Skype, or Simply Hype?

Well, no, it looks as if it’s for real, and for once it’s European. But whatever it is, or isn’t, Skype (the most popular of the Voice Over Internet – VOIP – applications) is certainly getting a lot of press coverage at the moment. James Fallows of the NYT has been kind enough to test it out for everyone:

While running, Skype sits in a little window, like an instant-messenger program, and lets you talk with other users in two ways. If the other person has Skype installed, you can talk as long as you want, free, and with sound quality that is startlingly better than that of a normal phone connection…..

You can also reach people who don’t use Skype, through a new service called SkypeOut. This allows you to dial nearly any cellular or land-line telephone number in any country and talk. Though it isn’t free, it’s cheap. Skype’s prices are in euros – its founders are Scandinavian, the main programmers are Estonian and its headquarters are in Luxembourg – and they average two or three cents a minute, at any time of day.

Meanwhile back in London Ofcom (the UK telecom industry regulator) have decided to establish the prefix “056”, which will allow phone users to switch from the existing 11-digit telephone numbers to a new Internet broadband 11-digit phone number. Stephen Carter, Ofcom’s chief executive is quoted by Reuters as saying that “”Broadband voice services are a new and emerging market. Our first task as regulator is to keep out of the way.” Good for him.

Of course in one sense Skype is the ultimate in social software, facilitating the development of a young interconnected broadband elite. Simple economics should indicate that as the marginal cost of communication drops rapidly towards zero the quantity should increase. Indeed could we be witnessing the simultaneous rise of two phenomena: densely clustered local networks supported via mobile phones, and more sparsely clustered, but economically highly interesting, global nets facilitated through a platform of broadband connectivity?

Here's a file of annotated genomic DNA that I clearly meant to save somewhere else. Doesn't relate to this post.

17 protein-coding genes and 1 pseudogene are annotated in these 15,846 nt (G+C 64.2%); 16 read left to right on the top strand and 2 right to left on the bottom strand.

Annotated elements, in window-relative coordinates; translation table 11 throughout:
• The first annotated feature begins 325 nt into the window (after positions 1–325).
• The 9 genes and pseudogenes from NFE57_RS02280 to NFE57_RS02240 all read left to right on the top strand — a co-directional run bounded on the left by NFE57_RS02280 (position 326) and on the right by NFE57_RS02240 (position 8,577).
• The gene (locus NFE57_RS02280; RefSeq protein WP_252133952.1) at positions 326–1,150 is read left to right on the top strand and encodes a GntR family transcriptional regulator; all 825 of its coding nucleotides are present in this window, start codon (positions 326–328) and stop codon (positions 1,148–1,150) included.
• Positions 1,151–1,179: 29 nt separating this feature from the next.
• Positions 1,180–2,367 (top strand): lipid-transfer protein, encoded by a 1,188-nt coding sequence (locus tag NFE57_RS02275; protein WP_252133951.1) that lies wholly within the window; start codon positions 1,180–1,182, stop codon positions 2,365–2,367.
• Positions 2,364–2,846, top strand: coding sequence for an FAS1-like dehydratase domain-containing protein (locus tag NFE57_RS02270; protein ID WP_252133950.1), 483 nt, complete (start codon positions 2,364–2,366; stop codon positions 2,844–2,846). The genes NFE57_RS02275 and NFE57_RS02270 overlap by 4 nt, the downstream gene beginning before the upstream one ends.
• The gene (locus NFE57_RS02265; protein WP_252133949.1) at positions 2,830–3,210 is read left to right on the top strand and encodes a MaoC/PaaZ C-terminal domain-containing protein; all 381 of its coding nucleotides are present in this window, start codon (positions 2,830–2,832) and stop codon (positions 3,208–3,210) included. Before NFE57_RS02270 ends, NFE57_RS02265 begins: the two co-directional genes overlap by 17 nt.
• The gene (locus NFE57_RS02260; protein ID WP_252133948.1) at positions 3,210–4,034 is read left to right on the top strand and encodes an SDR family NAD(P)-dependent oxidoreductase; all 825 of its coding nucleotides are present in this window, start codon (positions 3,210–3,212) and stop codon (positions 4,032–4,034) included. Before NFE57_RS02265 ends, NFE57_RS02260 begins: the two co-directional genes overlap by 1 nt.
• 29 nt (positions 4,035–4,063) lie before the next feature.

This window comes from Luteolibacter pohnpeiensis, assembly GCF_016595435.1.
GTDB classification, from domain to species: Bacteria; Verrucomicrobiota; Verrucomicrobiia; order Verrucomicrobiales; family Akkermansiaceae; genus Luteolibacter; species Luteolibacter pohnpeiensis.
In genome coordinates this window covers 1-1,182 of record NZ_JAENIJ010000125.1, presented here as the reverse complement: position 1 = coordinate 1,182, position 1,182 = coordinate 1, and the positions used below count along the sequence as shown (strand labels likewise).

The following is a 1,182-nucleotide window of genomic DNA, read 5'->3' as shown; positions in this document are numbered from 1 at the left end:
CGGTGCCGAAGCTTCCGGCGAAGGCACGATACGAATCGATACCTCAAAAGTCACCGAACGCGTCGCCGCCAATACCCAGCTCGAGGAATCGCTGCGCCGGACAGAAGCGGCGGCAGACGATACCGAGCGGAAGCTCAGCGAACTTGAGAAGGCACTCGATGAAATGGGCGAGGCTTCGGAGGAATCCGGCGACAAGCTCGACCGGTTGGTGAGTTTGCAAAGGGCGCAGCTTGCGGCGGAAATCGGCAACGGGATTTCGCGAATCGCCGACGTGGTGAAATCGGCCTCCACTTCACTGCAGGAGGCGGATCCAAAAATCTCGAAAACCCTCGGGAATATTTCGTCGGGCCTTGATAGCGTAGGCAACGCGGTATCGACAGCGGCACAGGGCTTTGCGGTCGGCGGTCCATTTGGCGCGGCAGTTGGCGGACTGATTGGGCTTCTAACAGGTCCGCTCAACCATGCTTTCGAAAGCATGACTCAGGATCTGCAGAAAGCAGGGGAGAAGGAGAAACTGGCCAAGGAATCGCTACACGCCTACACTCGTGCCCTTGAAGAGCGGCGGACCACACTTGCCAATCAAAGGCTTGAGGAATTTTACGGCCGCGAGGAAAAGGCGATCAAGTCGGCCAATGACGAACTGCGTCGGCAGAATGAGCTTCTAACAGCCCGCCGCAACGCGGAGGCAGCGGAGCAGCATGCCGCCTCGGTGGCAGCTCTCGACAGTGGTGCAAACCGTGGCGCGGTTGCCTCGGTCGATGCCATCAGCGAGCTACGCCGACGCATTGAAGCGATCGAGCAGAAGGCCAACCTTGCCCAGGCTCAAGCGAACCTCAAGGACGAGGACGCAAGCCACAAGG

So with references to Google and E-Bay abounding the only remaining question seems to be whether Skype will become the latest in the line of new economy, increasing returns, monopolies. Their website claim that they have already provided over 21 million downloads suggests they may be. Will you be the next?

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About Edward Hugh

Edward 'the bonobo is a Catalan economist of British extraction. After being born, brought-up and educated in the United Kingdom, Edward subsequently settled in Barcelona where he has now lived for over 15 years. As a consequence Edward considers himself to be "Catalan by adoption". He has also to some extent been "adopted by Catalonia", since throughout the current economic crisis he has been a constant voice on TV, radio and in the press arguing in favor of the need for some kind of internal devaluation if Spain wants to stay inside the Euro. By inclination he is a macro economist, but his obsession with trying to understand the economic impact of demographic changes has often taken him far from home, off and away from the more tranquil and placid pastures of the dismal science, into the bracken and thicket of demography, anthropology, biology, sociology and systems theory. All of which has lead him to ask himself whether Thomas Wolfe was not in fact right when he asserted that the fact of the matter is "you can never go home again".